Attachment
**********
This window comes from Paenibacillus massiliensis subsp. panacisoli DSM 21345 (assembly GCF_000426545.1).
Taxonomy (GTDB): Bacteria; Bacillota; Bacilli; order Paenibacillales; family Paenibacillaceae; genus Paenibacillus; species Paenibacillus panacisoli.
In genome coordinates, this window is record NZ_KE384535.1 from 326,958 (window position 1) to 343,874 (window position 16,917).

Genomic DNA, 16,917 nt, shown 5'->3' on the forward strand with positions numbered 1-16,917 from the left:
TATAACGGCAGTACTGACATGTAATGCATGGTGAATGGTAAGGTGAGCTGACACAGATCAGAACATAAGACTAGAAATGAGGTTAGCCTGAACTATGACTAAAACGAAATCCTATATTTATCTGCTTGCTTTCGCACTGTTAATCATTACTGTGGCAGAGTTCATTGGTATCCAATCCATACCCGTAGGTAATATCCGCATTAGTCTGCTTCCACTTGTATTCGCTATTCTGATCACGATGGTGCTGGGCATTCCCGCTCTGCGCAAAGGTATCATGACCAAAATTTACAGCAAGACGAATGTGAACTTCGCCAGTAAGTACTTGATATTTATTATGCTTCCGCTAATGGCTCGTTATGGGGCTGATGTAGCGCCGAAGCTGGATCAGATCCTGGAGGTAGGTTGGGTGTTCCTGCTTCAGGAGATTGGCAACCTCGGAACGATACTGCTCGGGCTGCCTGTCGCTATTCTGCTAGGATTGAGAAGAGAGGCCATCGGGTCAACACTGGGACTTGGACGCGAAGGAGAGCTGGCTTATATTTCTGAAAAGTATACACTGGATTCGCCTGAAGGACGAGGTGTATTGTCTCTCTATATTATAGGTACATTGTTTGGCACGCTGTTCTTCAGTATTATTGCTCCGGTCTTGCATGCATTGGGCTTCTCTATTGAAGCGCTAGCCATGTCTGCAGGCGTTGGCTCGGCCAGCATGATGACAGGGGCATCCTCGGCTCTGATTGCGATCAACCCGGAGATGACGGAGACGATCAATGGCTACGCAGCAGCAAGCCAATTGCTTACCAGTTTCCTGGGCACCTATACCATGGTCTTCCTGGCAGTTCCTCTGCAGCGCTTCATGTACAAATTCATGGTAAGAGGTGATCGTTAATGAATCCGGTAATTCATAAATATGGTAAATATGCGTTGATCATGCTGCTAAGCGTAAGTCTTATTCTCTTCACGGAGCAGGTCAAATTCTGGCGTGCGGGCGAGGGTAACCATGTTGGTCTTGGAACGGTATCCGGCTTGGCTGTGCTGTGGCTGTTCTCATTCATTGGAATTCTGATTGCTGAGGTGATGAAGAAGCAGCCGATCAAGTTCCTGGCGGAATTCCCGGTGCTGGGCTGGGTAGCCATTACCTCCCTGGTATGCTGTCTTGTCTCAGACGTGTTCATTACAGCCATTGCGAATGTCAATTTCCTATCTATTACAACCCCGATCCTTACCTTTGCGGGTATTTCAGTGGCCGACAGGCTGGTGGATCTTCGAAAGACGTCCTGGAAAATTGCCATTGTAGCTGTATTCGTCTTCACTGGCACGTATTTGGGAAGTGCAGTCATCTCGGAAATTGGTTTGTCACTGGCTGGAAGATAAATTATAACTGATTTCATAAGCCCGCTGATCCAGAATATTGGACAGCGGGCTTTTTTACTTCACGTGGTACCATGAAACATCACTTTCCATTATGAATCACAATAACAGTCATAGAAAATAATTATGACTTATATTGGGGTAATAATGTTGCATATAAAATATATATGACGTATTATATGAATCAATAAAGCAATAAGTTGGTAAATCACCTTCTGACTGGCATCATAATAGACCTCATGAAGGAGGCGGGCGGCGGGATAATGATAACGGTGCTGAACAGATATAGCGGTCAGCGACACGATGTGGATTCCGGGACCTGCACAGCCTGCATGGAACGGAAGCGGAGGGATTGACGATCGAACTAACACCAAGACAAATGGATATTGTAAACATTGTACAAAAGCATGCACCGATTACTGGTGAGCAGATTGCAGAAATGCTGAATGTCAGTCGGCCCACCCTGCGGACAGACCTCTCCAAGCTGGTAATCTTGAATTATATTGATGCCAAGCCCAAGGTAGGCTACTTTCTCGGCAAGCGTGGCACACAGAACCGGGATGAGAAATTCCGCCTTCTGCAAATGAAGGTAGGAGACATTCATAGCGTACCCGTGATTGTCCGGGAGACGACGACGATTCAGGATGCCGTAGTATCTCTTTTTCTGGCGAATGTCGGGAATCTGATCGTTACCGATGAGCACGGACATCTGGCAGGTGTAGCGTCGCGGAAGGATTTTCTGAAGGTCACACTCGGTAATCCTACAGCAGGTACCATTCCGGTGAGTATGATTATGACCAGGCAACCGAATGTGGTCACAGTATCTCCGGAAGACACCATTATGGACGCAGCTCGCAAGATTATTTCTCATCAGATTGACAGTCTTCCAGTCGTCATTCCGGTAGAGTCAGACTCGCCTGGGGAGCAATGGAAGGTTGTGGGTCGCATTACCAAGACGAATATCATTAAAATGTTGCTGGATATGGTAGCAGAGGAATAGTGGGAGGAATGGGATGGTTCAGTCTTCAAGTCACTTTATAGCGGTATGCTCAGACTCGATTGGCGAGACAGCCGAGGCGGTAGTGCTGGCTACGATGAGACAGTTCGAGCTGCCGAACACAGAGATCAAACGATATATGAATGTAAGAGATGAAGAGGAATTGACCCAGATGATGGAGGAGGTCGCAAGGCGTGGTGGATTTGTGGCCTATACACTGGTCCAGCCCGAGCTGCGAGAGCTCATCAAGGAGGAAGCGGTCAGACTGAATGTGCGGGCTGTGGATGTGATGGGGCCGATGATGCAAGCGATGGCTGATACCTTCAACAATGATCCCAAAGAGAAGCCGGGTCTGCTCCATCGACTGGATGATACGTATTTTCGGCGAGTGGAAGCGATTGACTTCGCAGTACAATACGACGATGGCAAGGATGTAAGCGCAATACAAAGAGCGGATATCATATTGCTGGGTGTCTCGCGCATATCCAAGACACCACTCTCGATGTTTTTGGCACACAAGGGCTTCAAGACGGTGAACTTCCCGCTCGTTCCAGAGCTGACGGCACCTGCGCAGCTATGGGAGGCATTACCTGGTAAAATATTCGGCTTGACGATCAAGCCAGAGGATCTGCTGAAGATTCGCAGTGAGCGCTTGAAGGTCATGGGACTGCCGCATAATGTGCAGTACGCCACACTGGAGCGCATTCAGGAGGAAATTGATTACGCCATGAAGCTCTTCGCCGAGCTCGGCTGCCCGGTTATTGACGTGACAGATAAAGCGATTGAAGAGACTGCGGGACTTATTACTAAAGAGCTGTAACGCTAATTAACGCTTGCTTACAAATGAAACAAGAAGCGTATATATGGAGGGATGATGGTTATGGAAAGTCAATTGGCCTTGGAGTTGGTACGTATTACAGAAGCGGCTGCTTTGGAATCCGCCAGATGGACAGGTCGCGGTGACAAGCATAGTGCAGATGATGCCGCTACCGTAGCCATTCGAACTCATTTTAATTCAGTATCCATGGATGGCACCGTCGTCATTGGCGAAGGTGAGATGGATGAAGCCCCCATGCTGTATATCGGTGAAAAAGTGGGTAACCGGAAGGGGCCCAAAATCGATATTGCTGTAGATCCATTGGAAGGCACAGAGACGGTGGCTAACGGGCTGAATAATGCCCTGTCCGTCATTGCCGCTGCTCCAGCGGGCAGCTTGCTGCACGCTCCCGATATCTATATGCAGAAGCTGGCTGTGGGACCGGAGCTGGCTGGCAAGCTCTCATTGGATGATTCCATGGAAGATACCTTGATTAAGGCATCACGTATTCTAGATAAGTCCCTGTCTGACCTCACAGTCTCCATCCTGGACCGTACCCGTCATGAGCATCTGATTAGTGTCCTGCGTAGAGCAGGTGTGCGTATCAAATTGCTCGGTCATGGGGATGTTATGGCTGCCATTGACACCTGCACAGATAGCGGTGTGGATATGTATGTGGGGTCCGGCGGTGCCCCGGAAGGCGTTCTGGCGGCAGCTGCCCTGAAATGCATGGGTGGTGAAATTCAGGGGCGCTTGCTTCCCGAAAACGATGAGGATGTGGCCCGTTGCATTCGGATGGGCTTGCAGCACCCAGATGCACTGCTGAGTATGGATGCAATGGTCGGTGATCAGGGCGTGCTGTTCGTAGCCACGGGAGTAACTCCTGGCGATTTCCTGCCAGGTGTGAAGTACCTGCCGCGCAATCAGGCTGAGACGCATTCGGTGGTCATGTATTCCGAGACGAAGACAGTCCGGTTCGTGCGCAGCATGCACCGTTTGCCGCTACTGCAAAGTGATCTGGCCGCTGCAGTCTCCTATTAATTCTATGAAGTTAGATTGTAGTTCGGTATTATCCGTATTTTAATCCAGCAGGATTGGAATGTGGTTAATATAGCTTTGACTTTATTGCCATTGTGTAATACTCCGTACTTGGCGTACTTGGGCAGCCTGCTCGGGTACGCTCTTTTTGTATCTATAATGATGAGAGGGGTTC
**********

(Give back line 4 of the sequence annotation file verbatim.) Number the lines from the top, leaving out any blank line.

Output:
Genomic DNA, 16,917 nt, shown 5'->3' on the forward strand with positions numbered 1-16,917 from the left: